Choosing Your Messaging Carefully
When it comes to labeling your food and beverage products, making claims about their content is a delicate matter. The motivation behind promoting nutritional value is clear: Consumers today are interested in eating healthy, and the right suggestion might win them over. However, you'll have to be ready to back your claims up. When companies overstep what they're allowed to promote, they tend to end up in legal trouble. Which particular words are regulated for use in packaging tends to change over time - this, too, is something you'll have to keep an eye on.
Below are a few examples of what can happen when a company makes a claim that doesn't convince consumers. These stories show the value of getting onto solid footing with your promises of nutritional value.
The Battle Over '100%'
What does it mean to be 100 percent Parmesan cheese? This strange question is at the center of a current legal case covered by Law360. The source pointed out that food production giant Kraft is a defendant in this case, along with Target, Safeway and more. Grated Parmesan cheese is the item in question. The arguments in the case are based on what exactly that percentage entails when it's on a label. The plaintiffs state that it's a false promise to contain no other ingredients. The defense has countered that it means 100 percent grated and 100 Parmesan, with no other varieties of cheese.
As the case continues, the FDA has made its presence felt, if only indirectly. Defense attorneys say the agency previously approved the product's use of cellulose, but the plaintiffs believe the previous standard is not relevant to the current case. They claim the FDA approval is just based on the process behind aging the cheese, rather than its labeling in the final form. The case is ongoing, so it's unclear where it is going.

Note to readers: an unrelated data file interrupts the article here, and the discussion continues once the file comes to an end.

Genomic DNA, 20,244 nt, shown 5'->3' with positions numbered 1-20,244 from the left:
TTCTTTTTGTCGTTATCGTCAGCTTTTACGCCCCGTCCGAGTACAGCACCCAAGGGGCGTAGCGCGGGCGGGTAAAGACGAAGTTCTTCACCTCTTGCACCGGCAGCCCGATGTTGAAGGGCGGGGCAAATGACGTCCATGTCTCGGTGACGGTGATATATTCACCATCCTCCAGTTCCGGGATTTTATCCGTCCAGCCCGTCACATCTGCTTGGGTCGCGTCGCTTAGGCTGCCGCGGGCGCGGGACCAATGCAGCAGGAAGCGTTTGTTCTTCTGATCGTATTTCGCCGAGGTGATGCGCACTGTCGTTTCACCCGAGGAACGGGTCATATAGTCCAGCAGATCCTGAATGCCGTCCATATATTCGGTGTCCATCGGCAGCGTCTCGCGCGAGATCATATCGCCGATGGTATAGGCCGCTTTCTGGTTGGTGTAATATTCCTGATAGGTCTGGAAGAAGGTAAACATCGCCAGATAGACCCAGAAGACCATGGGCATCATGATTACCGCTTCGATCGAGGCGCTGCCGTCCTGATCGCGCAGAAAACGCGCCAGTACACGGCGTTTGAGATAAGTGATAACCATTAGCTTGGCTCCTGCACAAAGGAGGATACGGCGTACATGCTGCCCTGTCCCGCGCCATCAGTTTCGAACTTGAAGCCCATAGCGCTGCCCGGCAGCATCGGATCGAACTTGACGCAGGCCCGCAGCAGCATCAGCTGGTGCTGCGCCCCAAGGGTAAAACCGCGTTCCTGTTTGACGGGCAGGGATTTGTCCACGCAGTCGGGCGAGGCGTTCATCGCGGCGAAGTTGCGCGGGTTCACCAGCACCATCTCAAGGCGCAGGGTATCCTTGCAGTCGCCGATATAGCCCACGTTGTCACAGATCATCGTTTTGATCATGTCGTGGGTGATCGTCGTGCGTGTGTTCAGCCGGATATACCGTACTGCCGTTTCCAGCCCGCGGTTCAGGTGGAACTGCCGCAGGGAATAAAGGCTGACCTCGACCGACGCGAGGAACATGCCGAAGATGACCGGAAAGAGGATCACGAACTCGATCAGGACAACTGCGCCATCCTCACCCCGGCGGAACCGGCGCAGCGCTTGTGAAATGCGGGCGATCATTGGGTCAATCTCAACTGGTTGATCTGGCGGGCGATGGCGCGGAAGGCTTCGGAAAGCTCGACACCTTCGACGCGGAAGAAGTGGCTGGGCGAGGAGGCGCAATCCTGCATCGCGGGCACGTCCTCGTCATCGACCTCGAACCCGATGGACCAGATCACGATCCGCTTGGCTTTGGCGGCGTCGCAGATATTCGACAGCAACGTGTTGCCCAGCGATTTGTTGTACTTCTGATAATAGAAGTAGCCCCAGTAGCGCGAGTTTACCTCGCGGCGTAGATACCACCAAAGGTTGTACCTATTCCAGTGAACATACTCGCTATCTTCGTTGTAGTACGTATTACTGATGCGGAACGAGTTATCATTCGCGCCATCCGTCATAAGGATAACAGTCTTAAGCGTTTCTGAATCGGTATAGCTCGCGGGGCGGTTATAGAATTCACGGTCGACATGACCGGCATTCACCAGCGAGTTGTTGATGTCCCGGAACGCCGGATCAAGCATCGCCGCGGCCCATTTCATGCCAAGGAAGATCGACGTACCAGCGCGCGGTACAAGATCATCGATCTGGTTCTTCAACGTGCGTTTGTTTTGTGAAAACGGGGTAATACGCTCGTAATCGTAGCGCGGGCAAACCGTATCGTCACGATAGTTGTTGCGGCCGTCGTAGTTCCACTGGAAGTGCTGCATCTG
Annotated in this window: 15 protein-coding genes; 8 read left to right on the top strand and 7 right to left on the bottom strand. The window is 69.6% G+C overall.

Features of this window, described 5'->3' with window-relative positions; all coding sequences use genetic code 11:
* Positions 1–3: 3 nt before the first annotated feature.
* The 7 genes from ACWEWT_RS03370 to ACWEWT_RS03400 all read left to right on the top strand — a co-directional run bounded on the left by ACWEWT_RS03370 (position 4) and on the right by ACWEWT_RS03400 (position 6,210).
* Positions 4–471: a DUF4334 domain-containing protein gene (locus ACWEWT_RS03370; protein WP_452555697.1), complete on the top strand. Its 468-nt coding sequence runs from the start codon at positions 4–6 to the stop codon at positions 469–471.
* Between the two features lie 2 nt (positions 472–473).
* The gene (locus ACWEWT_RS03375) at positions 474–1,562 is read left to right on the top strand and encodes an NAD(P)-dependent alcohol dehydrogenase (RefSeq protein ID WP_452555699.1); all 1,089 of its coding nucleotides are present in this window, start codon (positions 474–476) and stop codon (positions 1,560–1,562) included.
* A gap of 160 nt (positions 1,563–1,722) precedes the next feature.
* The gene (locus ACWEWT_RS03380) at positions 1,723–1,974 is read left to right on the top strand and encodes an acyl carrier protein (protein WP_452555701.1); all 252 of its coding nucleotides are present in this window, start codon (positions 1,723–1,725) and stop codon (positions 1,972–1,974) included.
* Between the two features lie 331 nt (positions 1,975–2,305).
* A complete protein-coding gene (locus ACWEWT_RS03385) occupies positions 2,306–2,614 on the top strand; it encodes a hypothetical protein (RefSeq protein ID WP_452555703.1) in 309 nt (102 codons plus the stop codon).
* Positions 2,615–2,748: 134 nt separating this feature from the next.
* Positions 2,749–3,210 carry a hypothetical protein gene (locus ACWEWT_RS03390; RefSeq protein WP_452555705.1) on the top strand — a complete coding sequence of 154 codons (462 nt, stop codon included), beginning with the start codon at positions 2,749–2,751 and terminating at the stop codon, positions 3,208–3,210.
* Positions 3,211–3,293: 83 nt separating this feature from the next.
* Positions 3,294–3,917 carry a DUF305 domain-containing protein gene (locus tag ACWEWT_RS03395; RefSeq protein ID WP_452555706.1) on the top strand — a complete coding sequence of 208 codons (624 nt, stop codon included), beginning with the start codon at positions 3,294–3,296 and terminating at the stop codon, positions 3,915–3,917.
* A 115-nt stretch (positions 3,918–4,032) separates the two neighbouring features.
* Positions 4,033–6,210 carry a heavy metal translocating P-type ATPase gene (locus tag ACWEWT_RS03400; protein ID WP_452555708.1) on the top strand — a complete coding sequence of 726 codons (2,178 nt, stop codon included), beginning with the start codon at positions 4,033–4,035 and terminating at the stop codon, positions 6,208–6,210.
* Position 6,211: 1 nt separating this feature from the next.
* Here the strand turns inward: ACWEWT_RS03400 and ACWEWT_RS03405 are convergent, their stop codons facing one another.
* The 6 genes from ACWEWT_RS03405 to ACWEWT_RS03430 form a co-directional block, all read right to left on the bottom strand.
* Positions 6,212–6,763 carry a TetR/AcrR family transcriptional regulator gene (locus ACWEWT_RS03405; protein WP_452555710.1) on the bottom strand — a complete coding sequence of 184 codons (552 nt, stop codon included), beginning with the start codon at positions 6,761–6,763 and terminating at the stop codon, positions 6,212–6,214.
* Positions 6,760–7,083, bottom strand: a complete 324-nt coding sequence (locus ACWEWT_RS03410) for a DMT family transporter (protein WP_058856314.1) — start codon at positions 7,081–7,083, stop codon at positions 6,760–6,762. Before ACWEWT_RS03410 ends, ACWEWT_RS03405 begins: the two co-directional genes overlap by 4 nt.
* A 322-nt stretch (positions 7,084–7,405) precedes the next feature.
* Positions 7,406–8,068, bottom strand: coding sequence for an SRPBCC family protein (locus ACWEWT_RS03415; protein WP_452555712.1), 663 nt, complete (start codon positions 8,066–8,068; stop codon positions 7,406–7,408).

What Can 'Skim Milk' Be?
The Associated Press noted another labeling-based case, this time based on the use of the words "skim milk." A small creamery in Florida was forced to defend its use of the term against the Florida Department of Agriculture. The news provider noted that a new federal appeals court ruling has sided with the dairy rather than the government agency, overturning a previous case. The crux of the issue is whether milk without added Vitamin A, can be called "skim."
The AP explained that the creamery, which focuses on natural products without additives, didn't want to augment the milk with the vitamin. It also found the state agency's demand - that it calls its product "imitation" skim milk - unacceptable. It's easy to see that such a suggestion could seriously undercut the authority of a brand targeting consumers who like natural items. The Department of Agriculture's case revolved around the legal meaning of skim milk as a product augmented to the nutritional value of whole milk, in defiance of the dictionary definition of "skim milk," which is just milk separated from cream.
Choosing Your Claims Carefully
What kinds of promises do you want to make about your products? Seeing reports on cases such as the above should act as ample warning to study precedent and stay away from suggestions that could land your brand in trouble. Once you've decided on safe and accurate descriptions for your products, it's time to print up visually arresting labels.
Working with a provider such as Lightning Labels can give your product packaging the fidelity it needs to stand out on the shelves, with the text and imagery describing your products presented clearly. Shoppers will be interested in what you have to say, so once you've made your decision, you should find a capable partner to print up your promises on compelling custom food labels.
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